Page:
2020 Showed That Supporting Black-Owned Supermarkets Has Never Been More Important

As lockdown restrictions are slowly lifted and we return back to some form of normality, let’s make shopping at Black-owned supermarkets and grocers part of our routines.

During the racial reckoning of the past year, many of the major UK supermarket chains pledged to do more to support their Black customers and employees. However, there is an easier way: Shoppers can support Black-owned supermarkets and grocers.

According to the IPA’s Multicultural Britain report, the Black, Asian, and minority ethnic (BAME) community, a categorization often used by the government, represents £300 billion of collective spending power in the UK and rising. Considering how much economic power we have as a Black community, we should be directing our coins to support Black-owned supermarkets and convenience stores. This has never been more important as the global coronavirus pandemic has massively hit small businesses.

Jackson Mclarty, the founder of Black Eats LDN, a platform that connects people to the UK’s best Black-owned food outlets through an interactive directory, told BuzzFeed News that choosing to shop at Black-owned supermarkets helps “create jobs, support local communities, and work toward closing the racial wealth gap.”

He added that “spending in Black-owned supermarkets gives you the opportunity to speak with someone who fully understands products targeted toward the Afro-Caribbean community, the origins and how it can be used, an experience you wouldn’t get in the chains.”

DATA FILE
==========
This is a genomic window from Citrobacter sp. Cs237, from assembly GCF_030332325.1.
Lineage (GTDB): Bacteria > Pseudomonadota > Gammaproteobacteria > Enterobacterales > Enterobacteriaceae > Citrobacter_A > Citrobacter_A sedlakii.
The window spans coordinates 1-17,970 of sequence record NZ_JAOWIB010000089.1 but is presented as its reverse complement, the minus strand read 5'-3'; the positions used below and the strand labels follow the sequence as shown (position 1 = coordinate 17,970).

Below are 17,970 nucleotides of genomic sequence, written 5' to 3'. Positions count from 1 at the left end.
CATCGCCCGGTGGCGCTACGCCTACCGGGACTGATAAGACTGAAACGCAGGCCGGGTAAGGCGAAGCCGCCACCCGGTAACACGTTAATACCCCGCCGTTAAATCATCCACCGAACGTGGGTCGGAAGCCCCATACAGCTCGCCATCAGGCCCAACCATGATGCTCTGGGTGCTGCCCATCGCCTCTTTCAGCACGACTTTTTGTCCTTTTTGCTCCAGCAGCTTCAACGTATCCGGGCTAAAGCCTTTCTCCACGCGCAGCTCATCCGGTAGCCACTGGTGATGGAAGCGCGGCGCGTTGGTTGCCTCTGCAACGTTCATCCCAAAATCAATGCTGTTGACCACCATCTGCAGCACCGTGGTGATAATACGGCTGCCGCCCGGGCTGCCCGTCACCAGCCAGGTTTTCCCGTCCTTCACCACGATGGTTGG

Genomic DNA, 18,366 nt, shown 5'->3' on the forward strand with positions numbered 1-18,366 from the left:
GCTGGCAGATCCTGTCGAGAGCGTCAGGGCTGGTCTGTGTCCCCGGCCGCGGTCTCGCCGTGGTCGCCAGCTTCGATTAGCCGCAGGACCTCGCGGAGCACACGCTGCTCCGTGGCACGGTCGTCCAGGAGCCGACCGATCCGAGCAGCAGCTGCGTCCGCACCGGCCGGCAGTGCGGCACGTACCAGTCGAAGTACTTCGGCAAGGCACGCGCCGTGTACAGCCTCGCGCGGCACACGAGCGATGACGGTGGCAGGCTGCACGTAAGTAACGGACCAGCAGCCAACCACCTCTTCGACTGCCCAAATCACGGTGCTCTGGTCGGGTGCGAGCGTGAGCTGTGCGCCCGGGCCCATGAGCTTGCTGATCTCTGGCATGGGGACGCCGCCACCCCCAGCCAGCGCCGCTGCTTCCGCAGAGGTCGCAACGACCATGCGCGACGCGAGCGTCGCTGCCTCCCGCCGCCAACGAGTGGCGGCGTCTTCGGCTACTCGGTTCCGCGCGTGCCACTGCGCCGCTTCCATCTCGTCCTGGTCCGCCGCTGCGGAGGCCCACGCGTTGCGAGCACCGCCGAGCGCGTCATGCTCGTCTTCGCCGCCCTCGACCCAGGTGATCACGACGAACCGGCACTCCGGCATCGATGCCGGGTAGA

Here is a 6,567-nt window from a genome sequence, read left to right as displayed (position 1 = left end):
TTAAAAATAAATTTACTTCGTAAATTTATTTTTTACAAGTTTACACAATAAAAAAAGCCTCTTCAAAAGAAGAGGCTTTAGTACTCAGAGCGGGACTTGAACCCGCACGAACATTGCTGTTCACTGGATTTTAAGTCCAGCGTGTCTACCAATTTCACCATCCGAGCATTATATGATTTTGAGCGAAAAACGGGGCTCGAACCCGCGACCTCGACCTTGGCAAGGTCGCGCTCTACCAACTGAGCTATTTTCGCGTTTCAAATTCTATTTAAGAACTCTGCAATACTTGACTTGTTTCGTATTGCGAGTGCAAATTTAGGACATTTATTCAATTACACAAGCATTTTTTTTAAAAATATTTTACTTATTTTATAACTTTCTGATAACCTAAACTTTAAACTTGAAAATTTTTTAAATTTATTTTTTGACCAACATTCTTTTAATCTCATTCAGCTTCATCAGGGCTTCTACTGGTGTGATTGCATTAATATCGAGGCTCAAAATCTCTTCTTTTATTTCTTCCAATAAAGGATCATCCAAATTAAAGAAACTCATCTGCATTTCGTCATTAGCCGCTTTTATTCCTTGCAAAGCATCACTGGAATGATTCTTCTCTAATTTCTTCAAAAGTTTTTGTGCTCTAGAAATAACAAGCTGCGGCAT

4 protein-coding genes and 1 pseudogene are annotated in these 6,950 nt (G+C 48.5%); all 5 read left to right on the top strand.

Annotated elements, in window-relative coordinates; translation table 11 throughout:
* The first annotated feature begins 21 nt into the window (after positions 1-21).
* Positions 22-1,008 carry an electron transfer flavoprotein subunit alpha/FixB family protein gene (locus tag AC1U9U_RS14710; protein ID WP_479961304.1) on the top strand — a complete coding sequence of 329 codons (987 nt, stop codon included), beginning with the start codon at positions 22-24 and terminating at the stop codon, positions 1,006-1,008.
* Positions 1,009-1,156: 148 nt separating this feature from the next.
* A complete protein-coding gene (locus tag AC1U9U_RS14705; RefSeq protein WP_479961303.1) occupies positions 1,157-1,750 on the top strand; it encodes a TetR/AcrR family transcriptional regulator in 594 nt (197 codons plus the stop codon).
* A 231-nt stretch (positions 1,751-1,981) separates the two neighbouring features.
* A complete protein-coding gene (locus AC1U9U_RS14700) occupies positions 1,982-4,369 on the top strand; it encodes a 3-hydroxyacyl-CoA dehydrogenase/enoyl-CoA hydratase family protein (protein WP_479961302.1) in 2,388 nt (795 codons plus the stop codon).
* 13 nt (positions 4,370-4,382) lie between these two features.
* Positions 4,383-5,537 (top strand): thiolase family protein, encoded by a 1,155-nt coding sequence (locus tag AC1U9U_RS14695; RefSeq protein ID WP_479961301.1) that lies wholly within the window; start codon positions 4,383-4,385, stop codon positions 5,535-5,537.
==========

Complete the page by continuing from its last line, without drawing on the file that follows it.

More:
One such market is Cinnamon Leaf, a grocery store in Tottenham run and owned by siblings Kiera-Lorelle, Jay, and Lewis, who didn’t provide BuzzFeed News with their last name. As Black business owners, it is important for them to display a wide array of foods, Kiera-Lorelle told BuzzFeed News. She called her business a “fusion grocery store” that sells organic and whole foods, but also Afro-Caribbean foods.

She added that her store also doesn’t relegate Afro-Caribbean products to a separate shelf or “world” section, as some other stores do, saying “all items deserve the same limelight on our shelves.”

“It allows anyone and everyone to discover products they may or may not have heard of, therefore giving these businesses good publicity, and also allows customers to enquire about it,” she said.

This exposure can be invaluable in helping Black-owned businesses grow, said Khalia Ismain, the founder of Jamii, a discount card and discovery platform that makes it easy to find and shop at independent Black-owned businesses in the UK.

In general, Ismain told BuzzFeed News, Black-owned markets tend to be more “willing to take a chance on food entrepreneurs creating something new for the Black community as they understand the market in [a] way that no one else does.”

This exposure has been invaluable for business owners like Seema Raj, whose sea moss gel brand Take a Bite With Cee is sold at Cinnamon Leaf. Raj, who is of South Indian heritage, told BuzzFeed News that since her product has been stocked at Cinnamon Leaf, the benefits have been “countless.”

These range from “exposure to a wider demographic to gaining customer confidence in a new brand, to sales increasing, to gaining a new fruitful relationship, with a like-minded business,” Raj said. She also credits Cinnamon Leaf for its “professionalism and encouragement” and for helping her gain clarity on what was required to get her product up to the correct standards.

Shirley White, the owner of OTC Beverages, which specializes in nonalcoholic ginger beer and sorrel drinks, also told BuzzFeed News Cinnamon Leaf’s willingness to stock her products has been invaluable.

Her product is stocked in several Black-owned grocery stores and supermarkets, including Cinnamon Leaf, Montego’s Food Market, and M&M Afro Caribbean Supermarket, as well as takeout restaurants across London, and they’re only expanding.